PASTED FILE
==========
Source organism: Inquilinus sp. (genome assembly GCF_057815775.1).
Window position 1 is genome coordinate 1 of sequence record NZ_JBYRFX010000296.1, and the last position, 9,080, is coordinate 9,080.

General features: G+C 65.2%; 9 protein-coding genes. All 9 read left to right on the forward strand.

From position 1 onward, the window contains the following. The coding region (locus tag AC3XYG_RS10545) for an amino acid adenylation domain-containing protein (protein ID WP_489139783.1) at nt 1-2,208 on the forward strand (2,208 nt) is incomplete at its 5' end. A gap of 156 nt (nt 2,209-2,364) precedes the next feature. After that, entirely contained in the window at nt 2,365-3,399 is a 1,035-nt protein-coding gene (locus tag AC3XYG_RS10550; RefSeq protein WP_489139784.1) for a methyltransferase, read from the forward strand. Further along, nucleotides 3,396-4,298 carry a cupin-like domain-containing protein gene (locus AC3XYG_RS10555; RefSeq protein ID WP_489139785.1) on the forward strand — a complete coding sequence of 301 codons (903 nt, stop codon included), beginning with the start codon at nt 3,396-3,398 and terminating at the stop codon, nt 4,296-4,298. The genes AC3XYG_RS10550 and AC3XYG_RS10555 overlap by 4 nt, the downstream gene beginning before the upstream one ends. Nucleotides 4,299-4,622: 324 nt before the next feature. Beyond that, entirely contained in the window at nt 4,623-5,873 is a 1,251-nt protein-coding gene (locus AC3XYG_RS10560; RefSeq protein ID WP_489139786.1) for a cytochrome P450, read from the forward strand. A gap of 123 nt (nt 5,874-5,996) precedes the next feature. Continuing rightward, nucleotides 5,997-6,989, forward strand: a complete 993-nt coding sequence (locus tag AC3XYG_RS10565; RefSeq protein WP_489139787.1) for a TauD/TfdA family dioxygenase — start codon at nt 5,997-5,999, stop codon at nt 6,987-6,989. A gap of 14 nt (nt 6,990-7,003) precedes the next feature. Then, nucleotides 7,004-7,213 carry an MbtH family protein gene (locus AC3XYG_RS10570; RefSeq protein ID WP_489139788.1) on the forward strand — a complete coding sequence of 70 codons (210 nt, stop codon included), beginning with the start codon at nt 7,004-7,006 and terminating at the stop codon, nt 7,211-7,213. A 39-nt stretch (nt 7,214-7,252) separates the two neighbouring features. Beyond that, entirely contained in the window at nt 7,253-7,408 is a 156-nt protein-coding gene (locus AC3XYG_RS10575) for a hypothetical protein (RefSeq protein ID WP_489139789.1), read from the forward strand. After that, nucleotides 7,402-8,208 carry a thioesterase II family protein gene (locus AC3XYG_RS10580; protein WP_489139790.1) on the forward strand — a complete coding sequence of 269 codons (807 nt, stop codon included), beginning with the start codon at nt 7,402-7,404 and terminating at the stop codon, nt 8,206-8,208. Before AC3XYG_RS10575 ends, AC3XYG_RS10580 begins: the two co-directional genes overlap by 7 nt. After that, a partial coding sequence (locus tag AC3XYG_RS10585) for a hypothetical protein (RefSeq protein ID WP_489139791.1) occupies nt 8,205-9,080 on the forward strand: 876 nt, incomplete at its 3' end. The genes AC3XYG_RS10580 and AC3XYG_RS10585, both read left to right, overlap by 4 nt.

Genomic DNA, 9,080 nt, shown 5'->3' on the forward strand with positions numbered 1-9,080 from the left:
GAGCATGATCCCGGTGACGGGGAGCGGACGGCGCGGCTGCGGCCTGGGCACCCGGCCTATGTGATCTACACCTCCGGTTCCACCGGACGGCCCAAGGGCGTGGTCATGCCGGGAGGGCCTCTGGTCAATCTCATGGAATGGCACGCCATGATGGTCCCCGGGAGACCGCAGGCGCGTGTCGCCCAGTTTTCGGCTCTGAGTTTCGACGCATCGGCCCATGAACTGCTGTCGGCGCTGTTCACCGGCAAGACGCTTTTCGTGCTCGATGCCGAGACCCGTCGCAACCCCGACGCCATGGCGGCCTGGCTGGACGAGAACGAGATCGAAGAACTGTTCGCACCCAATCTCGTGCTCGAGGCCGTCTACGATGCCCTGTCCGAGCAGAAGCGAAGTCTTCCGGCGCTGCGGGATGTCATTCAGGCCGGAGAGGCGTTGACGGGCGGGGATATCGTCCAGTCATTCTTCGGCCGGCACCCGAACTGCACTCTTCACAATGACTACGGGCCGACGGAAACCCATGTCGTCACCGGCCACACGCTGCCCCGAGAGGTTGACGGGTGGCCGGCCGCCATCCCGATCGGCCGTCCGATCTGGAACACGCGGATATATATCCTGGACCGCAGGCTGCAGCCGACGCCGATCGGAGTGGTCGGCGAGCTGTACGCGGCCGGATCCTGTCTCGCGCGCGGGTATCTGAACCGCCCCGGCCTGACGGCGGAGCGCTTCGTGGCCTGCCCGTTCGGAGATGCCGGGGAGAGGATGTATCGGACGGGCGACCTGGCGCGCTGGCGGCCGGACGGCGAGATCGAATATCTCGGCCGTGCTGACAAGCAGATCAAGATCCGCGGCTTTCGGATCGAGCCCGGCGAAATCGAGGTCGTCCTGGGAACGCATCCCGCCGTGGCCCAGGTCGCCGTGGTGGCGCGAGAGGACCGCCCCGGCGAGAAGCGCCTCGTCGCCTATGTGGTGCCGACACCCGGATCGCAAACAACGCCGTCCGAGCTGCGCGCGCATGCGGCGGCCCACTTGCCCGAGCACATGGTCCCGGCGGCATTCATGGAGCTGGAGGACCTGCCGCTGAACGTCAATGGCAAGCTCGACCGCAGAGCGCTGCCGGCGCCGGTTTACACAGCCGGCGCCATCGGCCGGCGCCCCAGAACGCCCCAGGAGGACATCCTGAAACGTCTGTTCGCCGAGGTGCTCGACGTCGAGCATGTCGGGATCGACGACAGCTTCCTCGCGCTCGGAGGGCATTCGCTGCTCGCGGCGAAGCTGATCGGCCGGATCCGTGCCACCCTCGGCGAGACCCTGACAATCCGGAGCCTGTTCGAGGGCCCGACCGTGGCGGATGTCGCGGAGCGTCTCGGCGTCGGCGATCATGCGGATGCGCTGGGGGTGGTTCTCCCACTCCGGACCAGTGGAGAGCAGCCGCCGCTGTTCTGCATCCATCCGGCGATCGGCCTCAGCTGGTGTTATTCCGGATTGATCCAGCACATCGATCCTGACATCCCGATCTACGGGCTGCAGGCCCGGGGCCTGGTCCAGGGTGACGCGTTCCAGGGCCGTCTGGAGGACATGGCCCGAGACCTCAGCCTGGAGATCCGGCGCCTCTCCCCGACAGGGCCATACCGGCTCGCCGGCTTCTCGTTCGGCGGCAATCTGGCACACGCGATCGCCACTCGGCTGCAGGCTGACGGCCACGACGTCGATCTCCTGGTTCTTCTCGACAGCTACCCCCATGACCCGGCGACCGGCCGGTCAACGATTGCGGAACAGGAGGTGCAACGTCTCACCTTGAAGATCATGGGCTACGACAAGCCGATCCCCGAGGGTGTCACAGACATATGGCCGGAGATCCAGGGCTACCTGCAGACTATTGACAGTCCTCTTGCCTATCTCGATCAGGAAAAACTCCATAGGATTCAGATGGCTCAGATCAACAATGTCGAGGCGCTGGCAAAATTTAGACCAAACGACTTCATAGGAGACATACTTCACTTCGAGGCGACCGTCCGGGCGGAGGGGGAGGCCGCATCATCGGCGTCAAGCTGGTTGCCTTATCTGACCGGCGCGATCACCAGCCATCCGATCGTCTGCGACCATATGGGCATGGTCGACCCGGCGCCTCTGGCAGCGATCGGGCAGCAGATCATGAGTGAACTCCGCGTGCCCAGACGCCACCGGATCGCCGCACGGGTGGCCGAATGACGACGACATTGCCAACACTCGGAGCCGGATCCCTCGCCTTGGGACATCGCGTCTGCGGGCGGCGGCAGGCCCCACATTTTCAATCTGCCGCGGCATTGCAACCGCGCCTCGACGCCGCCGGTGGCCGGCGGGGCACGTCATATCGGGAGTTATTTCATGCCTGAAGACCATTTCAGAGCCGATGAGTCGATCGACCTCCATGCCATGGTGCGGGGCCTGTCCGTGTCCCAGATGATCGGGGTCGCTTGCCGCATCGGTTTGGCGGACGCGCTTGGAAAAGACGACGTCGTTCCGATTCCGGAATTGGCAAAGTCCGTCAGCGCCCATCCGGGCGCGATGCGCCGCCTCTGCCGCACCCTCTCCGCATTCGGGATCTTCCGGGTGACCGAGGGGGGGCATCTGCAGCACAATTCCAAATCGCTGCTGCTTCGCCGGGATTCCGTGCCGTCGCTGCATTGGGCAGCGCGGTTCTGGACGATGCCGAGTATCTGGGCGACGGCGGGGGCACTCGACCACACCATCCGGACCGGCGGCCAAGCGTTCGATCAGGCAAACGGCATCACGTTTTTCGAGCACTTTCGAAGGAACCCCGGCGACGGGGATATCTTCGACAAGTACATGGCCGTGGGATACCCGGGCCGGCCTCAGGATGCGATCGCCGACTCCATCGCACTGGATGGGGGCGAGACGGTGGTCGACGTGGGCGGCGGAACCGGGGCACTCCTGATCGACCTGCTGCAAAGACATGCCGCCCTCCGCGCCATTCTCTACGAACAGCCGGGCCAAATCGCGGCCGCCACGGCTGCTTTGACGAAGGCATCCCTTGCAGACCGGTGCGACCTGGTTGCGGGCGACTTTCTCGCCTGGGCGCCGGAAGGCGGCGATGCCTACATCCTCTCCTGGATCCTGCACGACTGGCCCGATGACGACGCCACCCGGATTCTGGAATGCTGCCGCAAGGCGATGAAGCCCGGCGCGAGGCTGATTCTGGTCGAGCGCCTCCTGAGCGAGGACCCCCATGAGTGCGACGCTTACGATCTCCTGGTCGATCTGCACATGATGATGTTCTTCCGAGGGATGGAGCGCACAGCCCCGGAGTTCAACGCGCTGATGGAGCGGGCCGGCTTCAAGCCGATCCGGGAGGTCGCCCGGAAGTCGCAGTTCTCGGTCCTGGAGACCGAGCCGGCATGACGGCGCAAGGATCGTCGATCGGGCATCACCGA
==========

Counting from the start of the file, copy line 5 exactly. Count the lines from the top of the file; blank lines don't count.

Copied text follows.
Genomic DNA, 9,080 nt, shown 5'->3' on the forward strand with positions numbered 1-9,080 from the left: